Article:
"I was disappointed with the distance (52-6); it was falling out of my hand. I'm hoping to throw 55, 56 tomorrow," he said. "I was just disappointed because I wasn't sure if I was going to make it. I'm definitely relaxed I made it to the finals. I'm just hoping to move up in the standings."

Rantoul's Charles Hensley also qualified for the finals at 52-6.

Sommer heating up. Prairie Central's Stirling Sommer is peaking at the right time. Two weeks after breaking the 50-second mark in the 400 for the first time, the senior set a goal of consistently running below that number. He's done so ever since and qualified for the finals in the event after running a 49.53 on Friday.

He credits a change in his workout routine from last year for the increased performance.

"I used to go to sports enhancement down in Bloomington last year, and that hurt me. I hurt my hamstring," said Sommer, running at the state finals for the fourth straight year. "I knew this year what I needed to do to get back in shape. I stopped doing that. There's a lot of fast guys here. Being an underclassman those last three years was tough. I finally got my time down. I'm doing pretty good."

Sabers look to future. None of St. Thomas More's four athletes who competed Friday qualified for the finals. But there was optimism among the Sabers, who are looking ahead to competing for a state title in 2013 with the move back down to Class 1A.

Because the Sabers, with an official IHSA enrollment of 577.5, are recent sectional champions, they were bumped up to Class 2A this year in conjunction with a new state rule.

"We've got some strong 800 runners, and hopefully next year we're going to be going for that 1A title," said junior Jacob Helfrich, who competed in the 800. "Our enrollment went down, too, so we should be back in 1A."

Pierre Tuell (400), Nick Hess (1,600) and Jarred Koerner (1,600) were the other Sabers in action Friday.

"I really think we've got a lot of solid guys coming back, and next year we'll be looking to do some damage," Hess said.

Hess' heat of the 1,600 featured Chicago Jones College Prep's Jamison Dale, who set a state record (4:15.97). The old record was 4:18.28.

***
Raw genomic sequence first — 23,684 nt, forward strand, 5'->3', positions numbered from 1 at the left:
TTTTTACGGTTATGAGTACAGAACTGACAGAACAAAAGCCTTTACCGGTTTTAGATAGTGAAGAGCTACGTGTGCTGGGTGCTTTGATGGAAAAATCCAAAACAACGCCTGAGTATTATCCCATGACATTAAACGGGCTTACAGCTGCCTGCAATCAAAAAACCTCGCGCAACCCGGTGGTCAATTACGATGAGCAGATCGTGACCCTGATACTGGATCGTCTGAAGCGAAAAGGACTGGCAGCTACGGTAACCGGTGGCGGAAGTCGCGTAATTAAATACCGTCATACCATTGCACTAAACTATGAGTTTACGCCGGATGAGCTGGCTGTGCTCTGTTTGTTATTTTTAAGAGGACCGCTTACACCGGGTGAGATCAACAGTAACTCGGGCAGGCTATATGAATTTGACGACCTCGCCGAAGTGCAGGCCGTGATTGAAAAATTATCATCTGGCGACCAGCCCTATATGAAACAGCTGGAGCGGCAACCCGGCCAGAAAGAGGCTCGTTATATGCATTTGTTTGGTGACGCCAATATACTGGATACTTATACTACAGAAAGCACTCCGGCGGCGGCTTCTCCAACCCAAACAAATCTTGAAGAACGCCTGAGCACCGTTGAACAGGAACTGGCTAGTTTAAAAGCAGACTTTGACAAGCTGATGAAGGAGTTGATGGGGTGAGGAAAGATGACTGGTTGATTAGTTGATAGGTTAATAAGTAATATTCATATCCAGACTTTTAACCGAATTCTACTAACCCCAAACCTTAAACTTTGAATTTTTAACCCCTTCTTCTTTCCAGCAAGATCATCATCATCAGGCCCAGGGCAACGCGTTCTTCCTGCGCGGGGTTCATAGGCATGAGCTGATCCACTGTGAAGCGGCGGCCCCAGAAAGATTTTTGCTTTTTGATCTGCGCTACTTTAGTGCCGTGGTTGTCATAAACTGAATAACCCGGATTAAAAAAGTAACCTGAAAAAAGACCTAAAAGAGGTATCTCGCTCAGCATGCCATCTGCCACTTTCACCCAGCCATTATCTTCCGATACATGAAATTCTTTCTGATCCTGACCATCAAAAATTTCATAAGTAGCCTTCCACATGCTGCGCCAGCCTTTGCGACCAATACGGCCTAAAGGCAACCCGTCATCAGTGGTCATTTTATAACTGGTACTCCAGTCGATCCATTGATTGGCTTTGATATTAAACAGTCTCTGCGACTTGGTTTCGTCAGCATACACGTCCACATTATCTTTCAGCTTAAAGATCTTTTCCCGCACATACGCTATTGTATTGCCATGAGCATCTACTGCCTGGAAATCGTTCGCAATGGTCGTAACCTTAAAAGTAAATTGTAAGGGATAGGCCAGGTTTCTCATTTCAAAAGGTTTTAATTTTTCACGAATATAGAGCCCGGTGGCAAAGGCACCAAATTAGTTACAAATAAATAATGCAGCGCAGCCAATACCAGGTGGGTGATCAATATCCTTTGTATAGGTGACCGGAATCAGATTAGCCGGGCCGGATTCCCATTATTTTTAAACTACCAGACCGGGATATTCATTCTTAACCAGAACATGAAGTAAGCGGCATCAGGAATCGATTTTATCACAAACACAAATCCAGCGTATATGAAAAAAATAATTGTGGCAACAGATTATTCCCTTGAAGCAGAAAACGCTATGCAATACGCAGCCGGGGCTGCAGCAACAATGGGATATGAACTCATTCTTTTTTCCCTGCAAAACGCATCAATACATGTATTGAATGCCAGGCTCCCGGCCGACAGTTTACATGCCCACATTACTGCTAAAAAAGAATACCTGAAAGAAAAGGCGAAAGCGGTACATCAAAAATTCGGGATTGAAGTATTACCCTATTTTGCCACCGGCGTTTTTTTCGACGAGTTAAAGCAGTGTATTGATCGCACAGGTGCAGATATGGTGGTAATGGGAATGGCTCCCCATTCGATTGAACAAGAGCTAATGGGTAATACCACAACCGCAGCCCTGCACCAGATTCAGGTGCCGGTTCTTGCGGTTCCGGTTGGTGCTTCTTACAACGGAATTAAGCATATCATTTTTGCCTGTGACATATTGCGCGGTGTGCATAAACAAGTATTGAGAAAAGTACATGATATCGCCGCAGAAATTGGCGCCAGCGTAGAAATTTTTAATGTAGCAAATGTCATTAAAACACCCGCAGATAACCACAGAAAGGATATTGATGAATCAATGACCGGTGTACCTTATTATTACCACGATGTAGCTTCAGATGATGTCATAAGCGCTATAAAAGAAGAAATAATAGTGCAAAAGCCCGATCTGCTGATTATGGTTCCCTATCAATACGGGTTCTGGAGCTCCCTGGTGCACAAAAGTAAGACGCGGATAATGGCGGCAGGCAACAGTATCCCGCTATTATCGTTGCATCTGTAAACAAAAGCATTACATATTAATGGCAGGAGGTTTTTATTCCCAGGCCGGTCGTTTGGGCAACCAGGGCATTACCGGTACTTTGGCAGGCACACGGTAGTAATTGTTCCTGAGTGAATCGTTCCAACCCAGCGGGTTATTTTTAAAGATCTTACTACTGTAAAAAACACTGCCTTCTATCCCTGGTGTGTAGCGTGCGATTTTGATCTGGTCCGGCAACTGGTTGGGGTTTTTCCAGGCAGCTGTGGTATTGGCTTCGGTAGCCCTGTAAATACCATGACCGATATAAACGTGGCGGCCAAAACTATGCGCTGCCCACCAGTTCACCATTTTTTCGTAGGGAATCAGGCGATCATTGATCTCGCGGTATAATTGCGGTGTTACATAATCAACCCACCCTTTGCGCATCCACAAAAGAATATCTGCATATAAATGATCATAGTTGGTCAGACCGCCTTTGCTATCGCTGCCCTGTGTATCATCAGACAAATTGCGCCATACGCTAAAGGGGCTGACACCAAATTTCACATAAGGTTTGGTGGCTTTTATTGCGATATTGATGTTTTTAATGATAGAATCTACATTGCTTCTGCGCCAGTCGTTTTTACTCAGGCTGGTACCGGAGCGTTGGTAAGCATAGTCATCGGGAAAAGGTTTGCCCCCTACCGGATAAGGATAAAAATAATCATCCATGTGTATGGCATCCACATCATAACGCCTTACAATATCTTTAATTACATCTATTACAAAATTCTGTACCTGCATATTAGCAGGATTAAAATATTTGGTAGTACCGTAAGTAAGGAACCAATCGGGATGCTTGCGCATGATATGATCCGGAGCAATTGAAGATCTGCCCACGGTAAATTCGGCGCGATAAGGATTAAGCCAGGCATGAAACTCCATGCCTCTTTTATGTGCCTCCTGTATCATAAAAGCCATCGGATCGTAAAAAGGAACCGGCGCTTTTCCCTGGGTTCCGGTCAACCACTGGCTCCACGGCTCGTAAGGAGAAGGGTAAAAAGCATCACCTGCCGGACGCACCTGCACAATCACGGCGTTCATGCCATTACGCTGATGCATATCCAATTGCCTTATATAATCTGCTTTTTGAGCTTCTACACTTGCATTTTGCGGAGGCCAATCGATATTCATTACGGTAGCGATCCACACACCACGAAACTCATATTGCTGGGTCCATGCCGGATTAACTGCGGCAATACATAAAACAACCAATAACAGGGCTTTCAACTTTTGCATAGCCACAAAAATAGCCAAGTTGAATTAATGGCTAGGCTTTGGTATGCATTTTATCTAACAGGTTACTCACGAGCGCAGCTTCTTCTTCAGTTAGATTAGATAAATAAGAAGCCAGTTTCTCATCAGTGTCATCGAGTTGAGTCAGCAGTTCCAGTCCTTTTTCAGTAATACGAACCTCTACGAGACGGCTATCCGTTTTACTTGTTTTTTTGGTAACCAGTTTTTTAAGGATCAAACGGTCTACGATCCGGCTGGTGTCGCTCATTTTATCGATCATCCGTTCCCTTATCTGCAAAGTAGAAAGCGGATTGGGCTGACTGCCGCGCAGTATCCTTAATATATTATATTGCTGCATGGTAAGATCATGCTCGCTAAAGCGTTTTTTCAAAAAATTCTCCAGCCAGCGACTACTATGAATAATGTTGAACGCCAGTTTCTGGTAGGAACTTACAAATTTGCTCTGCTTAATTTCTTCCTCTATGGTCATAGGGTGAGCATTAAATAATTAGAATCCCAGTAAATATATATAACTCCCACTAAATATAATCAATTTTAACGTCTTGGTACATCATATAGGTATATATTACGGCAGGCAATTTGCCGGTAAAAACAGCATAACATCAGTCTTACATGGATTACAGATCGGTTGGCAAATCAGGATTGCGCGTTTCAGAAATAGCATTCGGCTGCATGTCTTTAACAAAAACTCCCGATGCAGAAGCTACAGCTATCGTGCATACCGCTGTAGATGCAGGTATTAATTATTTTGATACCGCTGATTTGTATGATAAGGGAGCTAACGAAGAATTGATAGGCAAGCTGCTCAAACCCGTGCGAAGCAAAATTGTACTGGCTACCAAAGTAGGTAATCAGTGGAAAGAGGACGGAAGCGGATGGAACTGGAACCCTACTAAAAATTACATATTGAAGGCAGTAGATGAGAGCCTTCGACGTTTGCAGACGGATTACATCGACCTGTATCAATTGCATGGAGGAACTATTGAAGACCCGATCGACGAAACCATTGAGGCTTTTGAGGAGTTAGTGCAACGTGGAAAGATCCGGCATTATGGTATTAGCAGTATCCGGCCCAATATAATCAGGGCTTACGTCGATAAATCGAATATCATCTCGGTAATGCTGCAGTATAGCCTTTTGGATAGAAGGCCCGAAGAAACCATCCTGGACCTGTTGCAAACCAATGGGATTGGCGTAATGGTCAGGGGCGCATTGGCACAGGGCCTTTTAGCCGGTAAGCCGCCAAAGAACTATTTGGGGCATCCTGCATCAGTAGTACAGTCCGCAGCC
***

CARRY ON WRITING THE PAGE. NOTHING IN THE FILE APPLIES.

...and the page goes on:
"It's pretty cool. I knew they were going out fast and did the best I could to maintain a somewhat-decent amount of space."

Hess' bib number, 1600, matched the distance of his race.

"I've never had that before; I thought it was cool," he said. "That's something I'll have to hang up."

Briscoe enjoys state stay. Centennial's David Briscoe narrowly missed qualifying for the finals in the 110 hurdles, finishing 10th overall in an event that sends nine runners to the finals.

"It wasn't my best. I felt good coming out, but I got caught in between," Briscoe said. "I was a little high coming into the fourth one, and that threw me off my rhythm. I got it back."

Briscoe also missed qualifying in the 300 hurdles, though the experience wasn't a complete letdown for the senior.

"I was an alternate on a relay last year, and this is my first year in the hurdles," he said. "This is great; this is a once-in-a-lifetime opportunity for me."

Graham shaves time. Mahomet-Seymour's graduation ceremony is set for Sunday. That Steve Prefontaine-looking mustache that Marshall Graham is sporting under his nose will be long gone by the time he pulls on the cap and gown.

"My friends always give me slack about my beard, so I figured I'd go creepy for them," said Graham, who ran in the 100 and legs on the 400 and 800 relays Friday. "It's gone after this. Mom's making me get rid of it."